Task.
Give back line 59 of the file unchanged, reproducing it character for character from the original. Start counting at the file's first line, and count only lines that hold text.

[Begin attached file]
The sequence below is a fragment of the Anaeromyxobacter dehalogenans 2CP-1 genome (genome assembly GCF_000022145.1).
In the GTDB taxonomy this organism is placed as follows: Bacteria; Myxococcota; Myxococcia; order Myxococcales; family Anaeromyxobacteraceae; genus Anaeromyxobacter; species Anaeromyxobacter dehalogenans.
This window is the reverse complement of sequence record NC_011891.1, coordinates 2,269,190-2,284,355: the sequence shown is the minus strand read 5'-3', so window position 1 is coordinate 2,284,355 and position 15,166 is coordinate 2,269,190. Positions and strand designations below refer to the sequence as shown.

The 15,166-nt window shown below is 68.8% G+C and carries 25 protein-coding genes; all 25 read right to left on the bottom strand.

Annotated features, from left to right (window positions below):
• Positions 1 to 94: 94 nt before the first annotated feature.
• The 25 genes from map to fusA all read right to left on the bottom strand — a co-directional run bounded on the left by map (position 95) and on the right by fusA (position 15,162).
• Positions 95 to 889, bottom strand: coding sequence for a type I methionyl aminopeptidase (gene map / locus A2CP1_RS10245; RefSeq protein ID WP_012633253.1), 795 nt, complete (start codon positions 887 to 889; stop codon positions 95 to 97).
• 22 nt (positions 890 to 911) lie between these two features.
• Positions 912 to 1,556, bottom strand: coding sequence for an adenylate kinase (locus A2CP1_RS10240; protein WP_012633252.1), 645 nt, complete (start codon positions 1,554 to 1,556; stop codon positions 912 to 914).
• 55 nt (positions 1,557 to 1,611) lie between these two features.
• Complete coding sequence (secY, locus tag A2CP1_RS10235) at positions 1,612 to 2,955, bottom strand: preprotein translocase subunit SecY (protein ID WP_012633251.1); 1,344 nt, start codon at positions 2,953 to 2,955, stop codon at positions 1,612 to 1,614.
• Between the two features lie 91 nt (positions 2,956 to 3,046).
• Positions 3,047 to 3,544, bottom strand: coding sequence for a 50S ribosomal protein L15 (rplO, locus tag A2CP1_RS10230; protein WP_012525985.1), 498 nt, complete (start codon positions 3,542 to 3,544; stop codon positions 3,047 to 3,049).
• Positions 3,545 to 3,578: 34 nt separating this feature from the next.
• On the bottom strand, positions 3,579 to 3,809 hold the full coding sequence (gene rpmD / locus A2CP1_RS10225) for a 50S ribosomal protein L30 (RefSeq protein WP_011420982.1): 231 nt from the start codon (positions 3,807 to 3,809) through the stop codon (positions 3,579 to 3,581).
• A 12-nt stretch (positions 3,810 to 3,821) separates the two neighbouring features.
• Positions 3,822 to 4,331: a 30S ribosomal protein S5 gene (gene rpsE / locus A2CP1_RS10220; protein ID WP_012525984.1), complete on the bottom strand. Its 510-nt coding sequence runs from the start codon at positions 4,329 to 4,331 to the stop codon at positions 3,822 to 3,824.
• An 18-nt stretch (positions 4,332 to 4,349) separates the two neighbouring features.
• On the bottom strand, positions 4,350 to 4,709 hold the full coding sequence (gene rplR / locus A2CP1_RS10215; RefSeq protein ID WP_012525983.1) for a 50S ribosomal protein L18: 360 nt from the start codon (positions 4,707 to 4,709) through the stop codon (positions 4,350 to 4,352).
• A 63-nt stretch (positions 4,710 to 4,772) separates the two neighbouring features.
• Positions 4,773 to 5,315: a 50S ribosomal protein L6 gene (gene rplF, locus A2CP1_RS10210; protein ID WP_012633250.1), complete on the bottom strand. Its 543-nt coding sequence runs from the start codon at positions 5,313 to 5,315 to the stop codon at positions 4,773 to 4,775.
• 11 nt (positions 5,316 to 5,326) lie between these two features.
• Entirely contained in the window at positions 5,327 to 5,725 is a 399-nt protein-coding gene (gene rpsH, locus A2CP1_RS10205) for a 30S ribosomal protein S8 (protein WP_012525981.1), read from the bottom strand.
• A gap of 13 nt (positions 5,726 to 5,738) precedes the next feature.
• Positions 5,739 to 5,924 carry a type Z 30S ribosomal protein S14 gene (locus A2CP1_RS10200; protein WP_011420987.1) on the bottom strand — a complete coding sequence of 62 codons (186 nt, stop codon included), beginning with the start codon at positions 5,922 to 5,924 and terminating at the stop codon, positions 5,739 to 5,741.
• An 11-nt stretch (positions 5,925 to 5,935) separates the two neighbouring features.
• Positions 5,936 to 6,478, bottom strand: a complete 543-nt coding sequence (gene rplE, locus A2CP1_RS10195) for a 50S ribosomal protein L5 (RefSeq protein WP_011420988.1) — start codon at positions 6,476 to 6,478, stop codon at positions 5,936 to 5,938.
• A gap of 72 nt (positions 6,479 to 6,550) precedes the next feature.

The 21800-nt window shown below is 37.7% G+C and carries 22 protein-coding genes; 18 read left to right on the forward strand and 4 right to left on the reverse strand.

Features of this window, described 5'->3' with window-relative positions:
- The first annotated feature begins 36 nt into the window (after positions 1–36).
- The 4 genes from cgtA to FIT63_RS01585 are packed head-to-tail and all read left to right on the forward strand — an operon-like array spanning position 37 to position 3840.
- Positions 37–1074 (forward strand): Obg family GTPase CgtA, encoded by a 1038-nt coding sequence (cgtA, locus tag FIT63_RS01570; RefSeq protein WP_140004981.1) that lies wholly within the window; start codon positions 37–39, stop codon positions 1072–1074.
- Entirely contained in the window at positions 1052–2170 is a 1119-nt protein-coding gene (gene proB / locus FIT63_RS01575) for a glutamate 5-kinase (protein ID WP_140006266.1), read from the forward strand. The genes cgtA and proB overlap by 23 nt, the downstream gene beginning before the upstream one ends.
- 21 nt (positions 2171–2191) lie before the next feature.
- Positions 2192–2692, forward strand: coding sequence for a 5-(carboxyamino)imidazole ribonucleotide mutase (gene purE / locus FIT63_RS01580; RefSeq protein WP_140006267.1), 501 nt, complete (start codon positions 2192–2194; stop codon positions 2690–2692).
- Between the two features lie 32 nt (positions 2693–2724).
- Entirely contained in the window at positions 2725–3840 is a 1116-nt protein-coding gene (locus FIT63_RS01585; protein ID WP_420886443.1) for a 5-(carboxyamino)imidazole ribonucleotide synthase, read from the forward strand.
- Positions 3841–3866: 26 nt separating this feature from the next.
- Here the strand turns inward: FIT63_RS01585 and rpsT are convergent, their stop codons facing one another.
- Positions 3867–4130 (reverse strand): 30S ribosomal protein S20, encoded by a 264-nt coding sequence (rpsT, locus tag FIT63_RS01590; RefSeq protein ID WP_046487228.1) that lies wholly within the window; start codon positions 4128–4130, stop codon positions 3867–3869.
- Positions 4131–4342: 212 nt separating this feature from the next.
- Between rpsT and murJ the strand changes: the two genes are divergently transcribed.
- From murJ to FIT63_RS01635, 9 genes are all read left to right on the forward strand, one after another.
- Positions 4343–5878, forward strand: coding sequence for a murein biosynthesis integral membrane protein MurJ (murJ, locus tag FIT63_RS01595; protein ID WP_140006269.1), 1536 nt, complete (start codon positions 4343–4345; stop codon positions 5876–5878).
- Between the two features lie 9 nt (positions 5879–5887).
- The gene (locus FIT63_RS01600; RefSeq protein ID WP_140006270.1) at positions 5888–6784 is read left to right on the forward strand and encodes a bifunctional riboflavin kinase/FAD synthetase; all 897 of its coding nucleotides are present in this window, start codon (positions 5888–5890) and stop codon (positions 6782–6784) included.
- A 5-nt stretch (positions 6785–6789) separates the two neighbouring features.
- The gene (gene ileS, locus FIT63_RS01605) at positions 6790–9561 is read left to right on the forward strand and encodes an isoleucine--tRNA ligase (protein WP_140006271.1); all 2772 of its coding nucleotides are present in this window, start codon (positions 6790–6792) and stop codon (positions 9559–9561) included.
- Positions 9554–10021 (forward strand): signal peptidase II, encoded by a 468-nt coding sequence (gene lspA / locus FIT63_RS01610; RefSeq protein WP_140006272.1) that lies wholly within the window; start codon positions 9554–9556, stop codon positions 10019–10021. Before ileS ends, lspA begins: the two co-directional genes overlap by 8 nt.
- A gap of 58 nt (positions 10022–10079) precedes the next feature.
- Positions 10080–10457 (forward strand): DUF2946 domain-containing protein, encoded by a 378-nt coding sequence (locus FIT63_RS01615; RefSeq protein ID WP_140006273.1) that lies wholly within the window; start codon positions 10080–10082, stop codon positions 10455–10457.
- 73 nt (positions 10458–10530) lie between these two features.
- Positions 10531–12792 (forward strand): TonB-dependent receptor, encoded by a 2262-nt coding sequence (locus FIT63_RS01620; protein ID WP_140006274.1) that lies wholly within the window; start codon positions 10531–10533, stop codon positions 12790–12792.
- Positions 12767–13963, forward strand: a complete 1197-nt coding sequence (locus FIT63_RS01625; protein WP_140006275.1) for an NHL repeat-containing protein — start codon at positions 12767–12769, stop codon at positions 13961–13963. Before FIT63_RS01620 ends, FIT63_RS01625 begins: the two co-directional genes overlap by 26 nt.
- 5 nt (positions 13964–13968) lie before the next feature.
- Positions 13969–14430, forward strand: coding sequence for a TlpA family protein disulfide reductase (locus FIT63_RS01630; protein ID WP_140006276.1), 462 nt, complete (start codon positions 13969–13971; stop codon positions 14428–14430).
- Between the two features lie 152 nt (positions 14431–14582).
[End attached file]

- Between the two features lie 152 nt (positions 14431–14582).